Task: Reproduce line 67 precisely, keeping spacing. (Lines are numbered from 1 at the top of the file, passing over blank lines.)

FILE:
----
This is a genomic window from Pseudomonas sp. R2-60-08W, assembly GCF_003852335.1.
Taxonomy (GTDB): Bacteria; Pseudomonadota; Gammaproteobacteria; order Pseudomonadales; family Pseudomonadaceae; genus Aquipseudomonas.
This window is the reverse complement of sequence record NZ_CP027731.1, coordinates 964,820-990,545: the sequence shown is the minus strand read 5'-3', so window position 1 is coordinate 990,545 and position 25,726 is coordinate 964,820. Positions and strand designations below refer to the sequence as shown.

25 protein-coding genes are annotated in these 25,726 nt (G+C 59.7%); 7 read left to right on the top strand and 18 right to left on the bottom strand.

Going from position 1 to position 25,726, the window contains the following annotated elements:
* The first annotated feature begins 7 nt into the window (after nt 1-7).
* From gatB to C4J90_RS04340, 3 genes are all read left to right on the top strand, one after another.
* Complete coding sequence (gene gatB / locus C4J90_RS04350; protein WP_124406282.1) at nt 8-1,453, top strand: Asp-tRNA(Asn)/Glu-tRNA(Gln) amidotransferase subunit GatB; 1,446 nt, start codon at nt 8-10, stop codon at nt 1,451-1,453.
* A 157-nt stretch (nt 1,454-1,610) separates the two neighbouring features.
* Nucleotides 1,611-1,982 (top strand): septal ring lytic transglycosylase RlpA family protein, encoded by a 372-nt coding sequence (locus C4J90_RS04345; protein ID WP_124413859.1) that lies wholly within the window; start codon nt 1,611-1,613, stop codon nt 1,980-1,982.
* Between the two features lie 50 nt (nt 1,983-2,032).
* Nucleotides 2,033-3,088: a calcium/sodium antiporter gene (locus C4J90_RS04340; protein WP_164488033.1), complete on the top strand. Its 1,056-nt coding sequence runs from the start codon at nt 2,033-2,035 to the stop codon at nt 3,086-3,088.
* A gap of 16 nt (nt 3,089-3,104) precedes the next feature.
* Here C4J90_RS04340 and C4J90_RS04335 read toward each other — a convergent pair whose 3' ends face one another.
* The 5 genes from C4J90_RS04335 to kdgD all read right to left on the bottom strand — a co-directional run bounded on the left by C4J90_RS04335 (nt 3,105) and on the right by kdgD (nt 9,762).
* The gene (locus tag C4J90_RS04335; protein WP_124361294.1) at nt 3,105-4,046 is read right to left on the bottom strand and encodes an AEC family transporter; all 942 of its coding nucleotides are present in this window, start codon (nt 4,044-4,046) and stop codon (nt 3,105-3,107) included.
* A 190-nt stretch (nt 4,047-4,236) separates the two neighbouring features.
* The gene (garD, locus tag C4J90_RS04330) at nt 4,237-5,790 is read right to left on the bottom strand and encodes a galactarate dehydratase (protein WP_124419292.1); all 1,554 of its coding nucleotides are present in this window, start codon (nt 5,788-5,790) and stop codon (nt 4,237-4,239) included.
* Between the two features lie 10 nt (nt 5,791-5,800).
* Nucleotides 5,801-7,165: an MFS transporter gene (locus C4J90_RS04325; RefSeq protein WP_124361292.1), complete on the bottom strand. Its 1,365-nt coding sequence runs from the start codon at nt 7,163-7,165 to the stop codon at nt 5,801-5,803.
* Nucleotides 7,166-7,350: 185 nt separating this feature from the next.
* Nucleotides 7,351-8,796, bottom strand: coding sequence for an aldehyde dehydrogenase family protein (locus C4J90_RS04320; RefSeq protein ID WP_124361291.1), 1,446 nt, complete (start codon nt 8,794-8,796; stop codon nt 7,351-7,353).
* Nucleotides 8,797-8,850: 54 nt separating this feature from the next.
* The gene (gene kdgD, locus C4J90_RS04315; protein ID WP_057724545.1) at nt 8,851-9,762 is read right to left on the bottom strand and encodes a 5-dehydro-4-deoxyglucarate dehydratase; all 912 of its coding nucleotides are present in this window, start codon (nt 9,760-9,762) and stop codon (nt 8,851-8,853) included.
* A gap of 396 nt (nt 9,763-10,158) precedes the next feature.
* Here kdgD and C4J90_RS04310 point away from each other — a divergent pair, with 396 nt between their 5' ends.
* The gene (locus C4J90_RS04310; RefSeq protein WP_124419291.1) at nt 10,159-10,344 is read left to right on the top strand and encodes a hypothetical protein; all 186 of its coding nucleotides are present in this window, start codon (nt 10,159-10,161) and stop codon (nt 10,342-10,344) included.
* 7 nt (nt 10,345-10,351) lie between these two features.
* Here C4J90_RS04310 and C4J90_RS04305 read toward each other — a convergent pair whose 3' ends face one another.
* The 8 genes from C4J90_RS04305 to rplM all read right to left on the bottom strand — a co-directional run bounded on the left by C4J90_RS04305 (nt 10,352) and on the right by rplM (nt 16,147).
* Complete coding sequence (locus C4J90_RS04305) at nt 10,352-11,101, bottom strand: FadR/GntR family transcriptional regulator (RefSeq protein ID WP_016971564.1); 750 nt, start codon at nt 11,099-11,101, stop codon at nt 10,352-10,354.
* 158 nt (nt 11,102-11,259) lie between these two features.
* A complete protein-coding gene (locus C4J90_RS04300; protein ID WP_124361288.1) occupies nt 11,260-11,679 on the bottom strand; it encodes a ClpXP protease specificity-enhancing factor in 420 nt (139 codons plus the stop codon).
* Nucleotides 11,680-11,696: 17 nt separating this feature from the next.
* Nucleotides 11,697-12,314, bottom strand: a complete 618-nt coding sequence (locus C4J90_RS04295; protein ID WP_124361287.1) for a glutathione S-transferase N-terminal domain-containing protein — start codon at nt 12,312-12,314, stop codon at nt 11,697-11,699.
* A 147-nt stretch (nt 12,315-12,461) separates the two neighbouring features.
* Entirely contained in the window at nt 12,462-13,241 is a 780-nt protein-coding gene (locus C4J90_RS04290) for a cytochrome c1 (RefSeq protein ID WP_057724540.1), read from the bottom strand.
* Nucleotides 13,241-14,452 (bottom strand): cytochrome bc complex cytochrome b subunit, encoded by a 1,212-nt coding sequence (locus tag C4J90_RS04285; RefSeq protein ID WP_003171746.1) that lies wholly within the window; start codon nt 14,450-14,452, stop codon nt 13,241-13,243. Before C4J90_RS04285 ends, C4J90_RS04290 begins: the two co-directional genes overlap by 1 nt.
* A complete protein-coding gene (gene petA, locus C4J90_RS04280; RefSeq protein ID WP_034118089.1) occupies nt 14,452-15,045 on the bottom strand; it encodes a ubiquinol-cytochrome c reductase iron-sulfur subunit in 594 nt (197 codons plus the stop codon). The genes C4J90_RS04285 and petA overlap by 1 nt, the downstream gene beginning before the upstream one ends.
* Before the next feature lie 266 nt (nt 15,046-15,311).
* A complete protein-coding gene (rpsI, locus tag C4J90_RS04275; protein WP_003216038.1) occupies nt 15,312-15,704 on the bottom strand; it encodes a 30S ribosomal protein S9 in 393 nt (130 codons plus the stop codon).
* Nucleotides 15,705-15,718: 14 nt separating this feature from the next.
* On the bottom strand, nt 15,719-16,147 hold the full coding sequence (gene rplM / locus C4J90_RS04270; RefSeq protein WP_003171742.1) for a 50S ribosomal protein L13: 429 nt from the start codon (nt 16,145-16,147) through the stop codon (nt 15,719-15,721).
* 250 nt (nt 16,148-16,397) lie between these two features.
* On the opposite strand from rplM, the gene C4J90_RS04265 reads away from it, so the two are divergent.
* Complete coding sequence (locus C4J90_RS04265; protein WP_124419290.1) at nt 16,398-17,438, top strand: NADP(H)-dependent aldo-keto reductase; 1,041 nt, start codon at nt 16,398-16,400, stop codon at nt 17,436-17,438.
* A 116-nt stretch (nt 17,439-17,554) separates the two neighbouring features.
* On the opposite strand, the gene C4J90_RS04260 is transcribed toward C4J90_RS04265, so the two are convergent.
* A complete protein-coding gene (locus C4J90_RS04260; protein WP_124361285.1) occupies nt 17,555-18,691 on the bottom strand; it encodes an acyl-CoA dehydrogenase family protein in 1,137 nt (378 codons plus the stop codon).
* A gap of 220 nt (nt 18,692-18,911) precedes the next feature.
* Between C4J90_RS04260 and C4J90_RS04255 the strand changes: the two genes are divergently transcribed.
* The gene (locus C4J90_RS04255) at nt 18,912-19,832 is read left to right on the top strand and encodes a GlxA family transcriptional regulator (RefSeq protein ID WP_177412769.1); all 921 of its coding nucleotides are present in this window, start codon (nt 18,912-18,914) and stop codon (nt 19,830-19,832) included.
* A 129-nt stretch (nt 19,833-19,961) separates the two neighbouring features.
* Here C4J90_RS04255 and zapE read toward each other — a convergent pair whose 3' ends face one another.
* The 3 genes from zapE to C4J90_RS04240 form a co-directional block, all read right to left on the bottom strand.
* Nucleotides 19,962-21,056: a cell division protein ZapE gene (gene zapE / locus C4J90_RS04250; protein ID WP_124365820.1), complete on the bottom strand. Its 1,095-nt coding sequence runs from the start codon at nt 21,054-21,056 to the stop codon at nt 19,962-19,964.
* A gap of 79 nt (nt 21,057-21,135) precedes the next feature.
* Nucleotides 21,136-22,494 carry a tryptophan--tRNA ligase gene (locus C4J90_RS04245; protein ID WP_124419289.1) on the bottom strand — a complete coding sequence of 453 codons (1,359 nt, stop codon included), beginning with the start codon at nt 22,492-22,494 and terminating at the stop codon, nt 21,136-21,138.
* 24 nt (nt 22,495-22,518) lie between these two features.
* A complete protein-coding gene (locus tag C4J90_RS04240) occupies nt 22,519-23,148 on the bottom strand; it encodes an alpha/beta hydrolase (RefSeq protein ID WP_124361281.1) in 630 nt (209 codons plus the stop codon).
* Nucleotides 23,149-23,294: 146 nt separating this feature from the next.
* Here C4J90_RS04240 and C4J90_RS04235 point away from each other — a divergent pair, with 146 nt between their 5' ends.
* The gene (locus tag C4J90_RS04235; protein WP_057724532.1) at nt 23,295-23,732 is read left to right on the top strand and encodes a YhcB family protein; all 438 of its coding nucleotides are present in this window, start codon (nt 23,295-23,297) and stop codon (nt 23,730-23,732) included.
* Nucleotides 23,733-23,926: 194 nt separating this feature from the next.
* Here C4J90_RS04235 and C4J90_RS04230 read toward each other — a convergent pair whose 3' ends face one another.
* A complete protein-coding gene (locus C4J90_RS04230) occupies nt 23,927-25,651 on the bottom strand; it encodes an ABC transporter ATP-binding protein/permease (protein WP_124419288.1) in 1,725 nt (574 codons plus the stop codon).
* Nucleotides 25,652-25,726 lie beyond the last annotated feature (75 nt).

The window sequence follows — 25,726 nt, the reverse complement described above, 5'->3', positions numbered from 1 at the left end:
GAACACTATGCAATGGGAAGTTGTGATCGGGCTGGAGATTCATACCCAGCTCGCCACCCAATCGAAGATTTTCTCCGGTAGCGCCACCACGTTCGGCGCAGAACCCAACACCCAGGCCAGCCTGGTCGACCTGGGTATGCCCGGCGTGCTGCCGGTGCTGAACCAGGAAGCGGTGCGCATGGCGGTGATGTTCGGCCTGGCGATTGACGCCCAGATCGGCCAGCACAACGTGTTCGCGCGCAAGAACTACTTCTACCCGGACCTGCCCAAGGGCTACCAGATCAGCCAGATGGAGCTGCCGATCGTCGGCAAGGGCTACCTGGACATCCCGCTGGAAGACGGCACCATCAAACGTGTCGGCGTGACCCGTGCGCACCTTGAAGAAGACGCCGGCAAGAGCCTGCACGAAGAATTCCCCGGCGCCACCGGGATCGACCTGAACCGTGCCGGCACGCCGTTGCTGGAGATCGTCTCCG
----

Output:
* Nucleotides 25,652-25,726 lie beyond the last annotated feature (75 nt).